Jews and musicals go together like fish and chips, tea and cake, bread and butter. The list of Jewish musical theatre composers is pretty comprehensive: the Gershwins, Irving Berlin, Richard Rodgers, Frank Loesser, Kander and Ebb, Stephen Sondheim and Jason Robert Brown to name a few. Cole Porter, one of the handful of non-Jews amongst the writers of golden age musicals, realised that he would need a change of approach after some initial Broadway disappointments: from now on, he told his dinner companions, “I’ll write Jewish tunes”.
But Jewish writers preferred to remain behind the scenes rather than put Jewish characters on the stage. As Andrea Most demonstrates in her book Theatrical Liberalism, Jewish writers preferred to examine their identity issues through shows that dealt with notions of ‘performance’ in everyday life (particularly through ‘backstage musicals’), rather than write explicitly Jewish narratives and characters.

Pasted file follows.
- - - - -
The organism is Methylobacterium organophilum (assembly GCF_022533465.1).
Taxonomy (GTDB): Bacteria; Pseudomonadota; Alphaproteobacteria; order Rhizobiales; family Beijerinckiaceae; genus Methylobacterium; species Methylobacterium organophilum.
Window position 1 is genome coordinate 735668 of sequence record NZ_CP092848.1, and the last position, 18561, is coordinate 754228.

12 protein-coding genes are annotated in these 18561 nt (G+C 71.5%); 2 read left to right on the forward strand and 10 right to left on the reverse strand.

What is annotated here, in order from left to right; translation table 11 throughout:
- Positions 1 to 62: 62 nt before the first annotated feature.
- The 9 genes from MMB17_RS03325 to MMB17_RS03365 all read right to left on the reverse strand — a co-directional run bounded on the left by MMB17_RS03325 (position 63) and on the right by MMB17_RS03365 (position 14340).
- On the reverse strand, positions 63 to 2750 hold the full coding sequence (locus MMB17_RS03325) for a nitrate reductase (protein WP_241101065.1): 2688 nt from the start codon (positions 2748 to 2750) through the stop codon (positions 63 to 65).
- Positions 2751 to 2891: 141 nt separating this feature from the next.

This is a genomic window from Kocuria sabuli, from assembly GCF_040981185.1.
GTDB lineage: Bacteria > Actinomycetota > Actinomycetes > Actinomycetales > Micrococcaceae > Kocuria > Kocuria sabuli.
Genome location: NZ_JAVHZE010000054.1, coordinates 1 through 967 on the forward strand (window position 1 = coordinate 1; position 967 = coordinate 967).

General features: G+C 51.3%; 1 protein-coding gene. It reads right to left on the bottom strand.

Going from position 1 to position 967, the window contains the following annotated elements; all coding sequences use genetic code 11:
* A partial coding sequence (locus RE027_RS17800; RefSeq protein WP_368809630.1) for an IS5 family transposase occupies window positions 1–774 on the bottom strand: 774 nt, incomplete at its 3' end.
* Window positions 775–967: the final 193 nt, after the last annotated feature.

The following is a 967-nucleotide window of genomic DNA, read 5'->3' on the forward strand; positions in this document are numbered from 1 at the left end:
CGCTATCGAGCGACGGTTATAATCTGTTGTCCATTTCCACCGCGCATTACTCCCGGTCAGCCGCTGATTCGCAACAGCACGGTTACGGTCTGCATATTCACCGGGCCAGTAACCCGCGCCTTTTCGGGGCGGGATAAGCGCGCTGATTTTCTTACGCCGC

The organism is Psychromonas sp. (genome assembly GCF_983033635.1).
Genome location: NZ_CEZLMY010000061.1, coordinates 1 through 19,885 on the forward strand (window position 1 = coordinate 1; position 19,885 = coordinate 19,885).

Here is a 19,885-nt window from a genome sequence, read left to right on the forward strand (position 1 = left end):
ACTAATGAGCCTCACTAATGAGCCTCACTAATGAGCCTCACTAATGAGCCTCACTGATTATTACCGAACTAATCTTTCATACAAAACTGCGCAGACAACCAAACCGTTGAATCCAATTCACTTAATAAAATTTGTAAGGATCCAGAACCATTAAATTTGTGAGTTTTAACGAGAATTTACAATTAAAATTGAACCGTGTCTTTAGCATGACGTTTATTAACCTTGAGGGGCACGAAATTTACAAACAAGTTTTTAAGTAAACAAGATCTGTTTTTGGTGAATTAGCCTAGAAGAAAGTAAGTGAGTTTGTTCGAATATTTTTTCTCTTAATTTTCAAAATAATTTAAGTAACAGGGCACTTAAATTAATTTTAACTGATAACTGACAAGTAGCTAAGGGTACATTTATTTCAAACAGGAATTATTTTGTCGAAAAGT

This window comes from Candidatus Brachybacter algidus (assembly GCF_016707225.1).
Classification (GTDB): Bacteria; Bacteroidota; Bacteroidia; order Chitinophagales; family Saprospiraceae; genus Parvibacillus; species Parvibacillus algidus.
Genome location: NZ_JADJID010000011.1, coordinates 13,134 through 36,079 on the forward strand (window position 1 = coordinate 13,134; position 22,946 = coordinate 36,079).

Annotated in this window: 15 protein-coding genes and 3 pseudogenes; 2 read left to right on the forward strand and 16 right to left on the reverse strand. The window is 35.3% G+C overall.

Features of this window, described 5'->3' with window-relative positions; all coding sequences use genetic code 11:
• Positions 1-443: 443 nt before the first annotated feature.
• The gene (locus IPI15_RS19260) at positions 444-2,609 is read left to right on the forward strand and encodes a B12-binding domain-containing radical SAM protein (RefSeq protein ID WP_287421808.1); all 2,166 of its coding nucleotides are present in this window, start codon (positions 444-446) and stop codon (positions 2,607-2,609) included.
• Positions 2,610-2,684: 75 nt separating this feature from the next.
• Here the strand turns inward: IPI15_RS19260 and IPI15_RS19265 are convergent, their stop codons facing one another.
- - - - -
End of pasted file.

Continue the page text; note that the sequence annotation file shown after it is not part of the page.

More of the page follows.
That all changed in the 1960s. Most famously, due to the blockbuster Fiddler on the Roof (1964), but also in more obscure examples such as Harold Rome’s South African comedy The Zulu and the Zayde (1965) and Jerry Herman’s Milk and Honey, set on a communal farm in Israel’s Negev desert (1961) . These were cultural products of what has become known as the white ethnic revival, the 1960s movement in which European immigrant groups who had previously been desperate to assimilate into a generic ‘whiteness’ began to rediscover, and emphasise their own particular identities. For American Jews, this movement led to the ‘do it yourself’ Judaism of the Chavurah (grassroots services) movement and the Jewish Catalogue (a popular A-Z of Jewish practices), a newfound interest in the Klezmer music that had been seen as passé in the post-war years, and a burgeoning sense of Jewish pride, which exploded after Israel’s rapid victory in the 1967 war.